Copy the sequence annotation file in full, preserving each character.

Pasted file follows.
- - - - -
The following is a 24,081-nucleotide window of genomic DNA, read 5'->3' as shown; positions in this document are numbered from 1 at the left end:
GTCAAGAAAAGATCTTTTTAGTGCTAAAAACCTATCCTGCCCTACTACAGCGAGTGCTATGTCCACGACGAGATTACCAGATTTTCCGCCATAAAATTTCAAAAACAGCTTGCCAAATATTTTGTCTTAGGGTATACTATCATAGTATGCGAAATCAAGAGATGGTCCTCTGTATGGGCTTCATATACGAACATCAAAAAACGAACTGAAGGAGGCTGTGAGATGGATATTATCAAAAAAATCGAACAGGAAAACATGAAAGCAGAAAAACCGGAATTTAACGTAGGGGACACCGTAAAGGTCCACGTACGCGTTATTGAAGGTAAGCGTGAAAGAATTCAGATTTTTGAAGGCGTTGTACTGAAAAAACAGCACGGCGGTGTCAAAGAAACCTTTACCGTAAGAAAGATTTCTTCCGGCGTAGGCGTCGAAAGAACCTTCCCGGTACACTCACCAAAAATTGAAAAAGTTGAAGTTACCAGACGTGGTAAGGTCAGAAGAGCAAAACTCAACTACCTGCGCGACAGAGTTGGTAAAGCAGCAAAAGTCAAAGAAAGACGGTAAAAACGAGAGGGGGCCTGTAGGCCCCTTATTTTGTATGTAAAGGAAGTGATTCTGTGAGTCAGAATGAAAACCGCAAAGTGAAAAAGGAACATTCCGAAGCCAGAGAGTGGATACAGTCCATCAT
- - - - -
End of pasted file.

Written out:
The following is a 24,081-nucleotide window of genomic DNA, read 5'->3' as shown; positions in this document are numbered from 1 at the left end:
GTCAAGAAAAGATCTTTTTAGTGCTAAAAACCTATCCTGCCCTACTACAGCGAGTGCTATGTCCACGACGAGATTACCAGATTTTCCGCCATAAAATTTCAAAAACAGCTTGCCAAATATTTTGTCTTAGGGTATACTATCATAGTATGCGAAATCAAGAGATGGTCCTCTGTATGGGCTTCATATACGAACATCAAAAAACGAACTGAAGGAGGCTGTGAGATGGATATTATCAAAAAAATCGAACAGGAAAACATGAAAGCAGAAAAACCGGAATTTAACGTAGGGGACACCGTAAAGGTCCACGTACGCGTTATTGAAGGTAAGCGTGAAAGAATTCAGATTTTTGAAGGCGTTGTACTGAAAAAACAGCACGGCGGTGTCAAAGAAACCTTTACCGTAAGAAAGATTTCTTCCGGCGTAGGCGTCGAAAGAACCTTCCCGGTACACTCACCAAAAATTGAAAAAGTTGAAGTTACCAGACGTGGTAAGGTCAGAAGAGCAAAACTCAACTACCTGCGCGACAGAGTTGGTAAAGCAGCAAAAGTCAAAGAAAGACGGTAAAAACGAGAGGGGGCCTGTAGGCCCCTTATTTTGTATGTAAAGGAAGTGATTCTGTGAGTCAGAATGAAAACCGCAAAGTGAAAAAGGAACATTCCGAAGCCAGAGAGTGGATACAGTCCATCAT